If the controversial bonus system for top federal executives loses altitude over Capitol Hill and burns up in the atmospherics, it could be because of the space agency.

The National Aeronautics and Space Administration gave 240 of its senior executives bonuses totaling $1,372,000. The awards amounted to 46 percent of the eligible slots NASA had for bonuses and, because some of those slots are unoccupied, they went to 56 percent of the eligible NASA people. Congress had mandated that no more than 50 percent of an agency's alloted executives could receive bonuses in any given year.

Included in the 240 bonuses were awards to the agency's inspector general and to six of nine members of the Panel Review Board appointed to oversee the NASA bonus awards. NASA insists it acted within the letter of the law, but some members of Congress and even some in the executive branch think NASA could have exercised a little more restraint in the first year of the bonus system.

"Let's put it this way, it certainly caught the attention of people on Capitol Hill," Alan K. Campbell, director of the Office of Personnel Management, said in an interview. "If I could turn the clock back, I might have put out some stronger guidance on the numbers . . . , say, 35 percent of the executives are eligible for bonuses the first year instead of 50 percent."

When Congress passed the Civil Service Reform Act, it put in the bonus clause to improve the motivation of the 7,000 members of the federal government's Senior Executive Service. Each department and agency was authorized to give bonuses -- worth as much as 20 percent of an executive's salary -- to half its eligible executives.

That's what Congress said, one Capitol Hill source said, but that's not what Congress meant. The House Appropriations Committee was so upset by what it viewed as NASA's excessiveness that it passed a rider reducing the maximum allowable bonus from $12,000 to $2,000. One member told Director Campbell: "The median income in my district is $12,000. How am I going to explain to a constituent that I gave a federal executive earning $50,000 a year a bonus that's as much as he makes in a year?"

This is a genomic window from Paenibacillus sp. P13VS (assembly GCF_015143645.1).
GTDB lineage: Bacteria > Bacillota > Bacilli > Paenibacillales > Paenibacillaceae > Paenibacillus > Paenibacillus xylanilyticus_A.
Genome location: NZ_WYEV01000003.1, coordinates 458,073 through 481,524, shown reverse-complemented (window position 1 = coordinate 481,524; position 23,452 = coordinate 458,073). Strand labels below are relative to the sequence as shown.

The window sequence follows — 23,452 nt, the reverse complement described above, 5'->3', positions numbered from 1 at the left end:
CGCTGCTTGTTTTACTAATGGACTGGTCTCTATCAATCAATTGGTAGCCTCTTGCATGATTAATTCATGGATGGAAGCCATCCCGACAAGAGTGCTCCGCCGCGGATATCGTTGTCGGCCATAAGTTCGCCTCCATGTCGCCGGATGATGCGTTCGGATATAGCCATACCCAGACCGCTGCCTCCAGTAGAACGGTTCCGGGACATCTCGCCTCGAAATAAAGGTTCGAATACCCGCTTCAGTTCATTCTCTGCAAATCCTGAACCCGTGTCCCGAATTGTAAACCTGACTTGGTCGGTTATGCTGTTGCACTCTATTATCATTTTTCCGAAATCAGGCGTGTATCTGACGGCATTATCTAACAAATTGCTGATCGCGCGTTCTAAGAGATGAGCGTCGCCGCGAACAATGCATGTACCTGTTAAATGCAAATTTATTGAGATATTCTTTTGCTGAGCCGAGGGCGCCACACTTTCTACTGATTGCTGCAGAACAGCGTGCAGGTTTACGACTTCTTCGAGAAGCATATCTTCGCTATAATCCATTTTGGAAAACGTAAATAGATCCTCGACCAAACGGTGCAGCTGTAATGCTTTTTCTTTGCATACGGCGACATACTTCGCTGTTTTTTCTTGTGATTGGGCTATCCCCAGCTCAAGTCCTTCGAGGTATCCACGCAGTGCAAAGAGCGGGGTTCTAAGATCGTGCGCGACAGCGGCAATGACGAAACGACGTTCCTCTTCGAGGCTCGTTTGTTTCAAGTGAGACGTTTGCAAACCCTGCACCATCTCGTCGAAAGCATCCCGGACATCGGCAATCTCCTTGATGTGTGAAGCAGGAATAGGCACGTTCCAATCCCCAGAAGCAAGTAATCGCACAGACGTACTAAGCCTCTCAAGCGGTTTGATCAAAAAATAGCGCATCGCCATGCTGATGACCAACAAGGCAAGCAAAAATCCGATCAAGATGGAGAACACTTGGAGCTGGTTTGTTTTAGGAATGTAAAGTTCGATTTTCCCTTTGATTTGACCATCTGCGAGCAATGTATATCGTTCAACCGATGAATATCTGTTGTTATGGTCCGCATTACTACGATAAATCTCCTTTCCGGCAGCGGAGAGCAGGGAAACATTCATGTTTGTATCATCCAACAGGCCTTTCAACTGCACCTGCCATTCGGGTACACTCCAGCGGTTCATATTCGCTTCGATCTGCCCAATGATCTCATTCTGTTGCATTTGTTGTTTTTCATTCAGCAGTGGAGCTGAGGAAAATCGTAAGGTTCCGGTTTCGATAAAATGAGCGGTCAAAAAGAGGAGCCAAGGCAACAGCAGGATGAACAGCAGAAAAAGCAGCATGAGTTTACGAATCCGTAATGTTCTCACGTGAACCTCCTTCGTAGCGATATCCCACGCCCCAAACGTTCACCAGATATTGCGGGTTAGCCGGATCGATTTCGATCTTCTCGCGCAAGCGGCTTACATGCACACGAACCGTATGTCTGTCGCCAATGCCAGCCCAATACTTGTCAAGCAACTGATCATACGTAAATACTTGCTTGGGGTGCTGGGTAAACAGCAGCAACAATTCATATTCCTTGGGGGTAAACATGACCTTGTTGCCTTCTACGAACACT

"The idea of bonuses in the federal sector was still so revolutionary," Campbell said, "that everybody got real uptight about them when they were actually handed out."

And hand them out is what NASA did. The agency awarded itself more than 40 percent of the bonuses handed out so far by 15 federal departments and agencies, a group that includes the State, Interior and Treasury departments.

Another thing that irritated House members is that the awards went to numerous executives in charge of various aspects of the space shuttle, now more than two years late in getting off the ground and more than $4 billion over budget. Editorials were written questioning the wisdom of this. Letters littered the halls of Congress demanding explanations.

In its defense, NASA points out that all it did was follow congressional direction. Congress intended the bonus as a means of motivation and that's the way NASA said it applied the bonus.

"Motivation, that's what we felt was the real point in all this," Robert F. Allnut, associate deputy administrator, said in an interview. "And that's how we're using it."

As for giving bonuses to managers of the space shuttle, Allnut asks what he feels is a rhetorical questions: "Let's suppose we said, 'Let's not give any bonuses to shuttle people because we're having so much trouble with the shuttle.' The strength of this agency is in devising ways of getting out of trouble. Do you say to the guys working on these problems, 'Hey, if you want a bonus don't go to work on the difficult things at this agency?'"

The House rider reducing the maximum bonus to $2,000 went not long ago to conference, where the Senate fought to retain the $12,000 maximum on grounds that $2,000 is almost no bonus at all. The outcome? The $12,000 maximum bonus was kept but the number of executives eligible was cut to 25 percent.

"As you probably have learned," Sen. Thomas F. Eagleton (D-Mo.) wrote Campbell the next day, "the whole Senior Executive Service concept almost went 'down the tubes' last night. The House conferees were furious."

Some of them are still furious. But in spite of their fury, Campbell believes the bonus system can survive. Said Campbell: "The next two years are crucial. If we get through this next lameduck session without further fights and if there's a pay raise ahead for members of Congress [who are not eligible for any bonus], then I think the bonus system will make it."